MediaPress Release

Moving Out: Coastal Species Find New Homes on Plastic in Great Pacific Garbage Patch

Apr 25, 2023


Diverse coastal organisms are surviving and thriving (and reproducing!) on floating plastic debris in the open ocean, hundreds of miles from the coast. Scientists are studying a region in the North Pacific Ocean, known as the Great Pacific Garbage Patch, where plastic pollution—carried by ocean currents—accumulates. The study, published in Nature Ecology & Evolution, reports that "coastal species with an array of life history traits can survive, reproduce, and have complex population and community structures in the open ocean. The plastisphere may now provide extraordinary new opportunities for coastal species to expand populations into the open ocean and become a permanent part of the pelagic community, fundamentally altering the oceanic communities and ecosystem processes in this environment with potential implications for shifts in species dispersal and biogeography at broad spatial scales."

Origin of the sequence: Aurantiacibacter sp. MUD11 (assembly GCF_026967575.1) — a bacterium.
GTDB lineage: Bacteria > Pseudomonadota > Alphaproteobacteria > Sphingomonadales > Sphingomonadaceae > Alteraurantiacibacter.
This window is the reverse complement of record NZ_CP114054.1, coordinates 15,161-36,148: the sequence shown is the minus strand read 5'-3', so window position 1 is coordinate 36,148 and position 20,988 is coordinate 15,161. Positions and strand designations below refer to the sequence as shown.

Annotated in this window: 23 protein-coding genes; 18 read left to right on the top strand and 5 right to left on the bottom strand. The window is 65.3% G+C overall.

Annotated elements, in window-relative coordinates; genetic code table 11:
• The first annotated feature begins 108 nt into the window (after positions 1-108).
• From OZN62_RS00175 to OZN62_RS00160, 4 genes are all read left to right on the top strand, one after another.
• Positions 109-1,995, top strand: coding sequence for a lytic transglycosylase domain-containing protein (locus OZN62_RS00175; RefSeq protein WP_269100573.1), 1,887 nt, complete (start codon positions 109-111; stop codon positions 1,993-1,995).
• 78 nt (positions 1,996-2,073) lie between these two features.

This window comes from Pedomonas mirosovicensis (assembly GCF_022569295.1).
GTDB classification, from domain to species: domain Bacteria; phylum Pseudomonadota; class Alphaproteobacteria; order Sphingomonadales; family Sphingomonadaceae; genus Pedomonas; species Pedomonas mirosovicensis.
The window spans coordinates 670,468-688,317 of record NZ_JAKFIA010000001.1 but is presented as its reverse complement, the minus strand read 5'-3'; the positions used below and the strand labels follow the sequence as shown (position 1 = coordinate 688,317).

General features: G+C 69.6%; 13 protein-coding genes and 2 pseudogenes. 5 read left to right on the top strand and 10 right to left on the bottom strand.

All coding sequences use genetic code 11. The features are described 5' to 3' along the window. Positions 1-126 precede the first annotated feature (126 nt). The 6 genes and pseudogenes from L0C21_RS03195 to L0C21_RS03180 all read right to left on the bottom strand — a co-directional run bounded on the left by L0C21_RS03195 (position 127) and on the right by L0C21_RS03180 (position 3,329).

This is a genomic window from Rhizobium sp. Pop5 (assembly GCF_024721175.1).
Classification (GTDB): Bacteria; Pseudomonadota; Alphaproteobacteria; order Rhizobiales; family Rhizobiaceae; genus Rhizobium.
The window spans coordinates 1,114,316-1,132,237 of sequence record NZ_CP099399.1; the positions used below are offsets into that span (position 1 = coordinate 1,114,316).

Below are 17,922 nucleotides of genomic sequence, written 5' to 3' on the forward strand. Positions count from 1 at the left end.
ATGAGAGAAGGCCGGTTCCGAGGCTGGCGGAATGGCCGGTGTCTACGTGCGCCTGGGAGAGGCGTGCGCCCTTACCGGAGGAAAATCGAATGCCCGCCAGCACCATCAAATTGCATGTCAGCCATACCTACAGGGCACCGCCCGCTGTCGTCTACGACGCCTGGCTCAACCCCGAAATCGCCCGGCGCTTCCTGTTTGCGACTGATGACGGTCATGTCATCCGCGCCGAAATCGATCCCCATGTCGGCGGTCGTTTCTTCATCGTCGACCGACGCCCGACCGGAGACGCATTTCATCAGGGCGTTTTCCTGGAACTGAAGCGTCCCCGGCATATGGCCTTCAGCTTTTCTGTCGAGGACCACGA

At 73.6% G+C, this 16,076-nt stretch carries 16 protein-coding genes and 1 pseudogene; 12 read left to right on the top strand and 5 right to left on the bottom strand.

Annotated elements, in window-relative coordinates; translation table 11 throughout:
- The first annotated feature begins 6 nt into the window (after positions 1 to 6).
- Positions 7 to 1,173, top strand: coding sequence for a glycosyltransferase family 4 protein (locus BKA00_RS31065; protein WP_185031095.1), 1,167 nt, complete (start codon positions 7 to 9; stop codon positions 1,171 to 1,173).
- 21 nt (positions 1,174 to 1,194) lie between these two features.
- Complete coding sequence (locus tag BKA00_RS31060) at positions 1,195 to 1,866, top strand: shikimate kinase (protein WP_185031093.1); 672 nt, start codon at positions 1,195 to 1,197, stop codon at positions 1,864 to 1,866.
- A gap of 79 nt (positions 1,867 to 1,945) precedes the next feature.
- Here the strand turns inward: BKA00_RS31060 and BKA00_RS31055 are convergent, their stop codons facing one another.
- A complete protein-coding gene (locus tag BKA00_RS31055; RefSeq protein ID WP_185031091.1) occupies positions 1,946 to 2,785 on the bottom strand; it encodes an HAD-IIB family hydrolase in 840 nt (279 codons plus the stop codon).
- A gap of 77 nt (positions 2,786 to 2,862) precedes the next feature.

As of April 2023, the study was mentioned by over 200 media outlets, including NPR, Scientific American, The Wall Street Journal, and ScienceAlert. The study has been shared on social media over 200 times.


Extent and reproduction of coastal species on plastic debris in the North Pacific Subtropical Gyre

Scientific Journal

Nature Ecology & Evolution

Publication Date

April 17, 2023

Learn more about SERC's Marine Invasions Lab!

Media Highlights


Overview of attention received. Data provided by Altmetric.

All research outputs

Top 5%

#4,599 of 23,636,051 outputs

Outputs from Nature Ecology & Evolution

Top 1%

#7 of 1,876 outputs

Outputs of similar age

Top 1%

#72 of 241,822 outputs

Outputs of similar age from Nature Ecology & Evolution


of 43 outputs

The data above are updated as of April 28, 2023.

More details and data, updated continuously, are available on Altmetric.

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